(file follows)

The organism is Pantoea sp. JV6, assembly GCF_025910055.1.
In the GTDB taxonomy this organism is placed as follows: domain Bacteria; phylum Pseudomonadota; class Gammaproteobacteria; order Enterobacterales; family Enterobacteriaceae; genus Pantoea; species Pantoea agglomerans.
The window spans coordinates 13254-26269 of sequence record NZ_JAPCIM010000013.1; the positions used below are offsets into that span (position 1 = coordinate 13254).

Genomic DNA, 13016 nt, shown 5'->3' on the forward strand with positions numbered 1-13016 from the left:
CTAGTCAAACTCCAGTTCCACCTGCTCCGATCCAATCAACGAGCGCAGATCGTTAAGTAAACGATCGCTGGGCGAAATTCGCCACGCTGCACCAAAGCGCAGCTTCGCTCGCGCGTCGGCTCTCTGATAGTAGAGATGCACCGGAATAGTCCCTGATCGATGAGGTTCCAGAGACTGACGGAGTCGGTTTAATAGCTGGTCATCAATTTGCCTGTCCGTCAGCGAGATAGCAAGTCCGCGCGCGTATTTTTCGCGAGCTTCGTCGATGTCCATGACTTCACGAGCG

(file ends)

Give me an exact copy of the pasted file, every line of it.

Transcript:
The organism is Pantoea sp. JV6, assembly GCF_025910055.1.
In the GTDB taxonomy this organism is placed as follows: domain Bacteria; phylum Pseudomonadota; class Gammaproteobacteria; order Enterobacterales; family Enterobacteriaceae; genus Pantoea; species Pantoea agglomerans.
The window spans coordinates 13254-26269 of sequence record NZ_JAPCIM010000013.1; the positions used below are offsets into that span (position 1 = coordinate 13254).

Genomic DNA, 13016 nt, shown 5'->3' on the forward strand with positions numbered 1-13016 from the left:
CTAGTCAAACTCCAGTTCCACCTGCTCCGATCCAATCAACGAGCGCAGATCGTTAAGTAAACGATCGCTGGGCGAAATTCGCCACGCTGCACCAAAGCGCAGCTTCGCTCGCGCGTCGGCTCTCTGATAGTAGAGATGCACCGGAATAGTCCCTGATCGATGAGGTTCCAGAGACTGACGGAGTCGGTTTAATAGCTGGTCATCAATTTGCCTGTCCGTCAGCGAGATAGCAAGTCCGCGCGCGTATTTTTCGCGAGCTTCGTCGATGTCCATGACTTCACGAGCG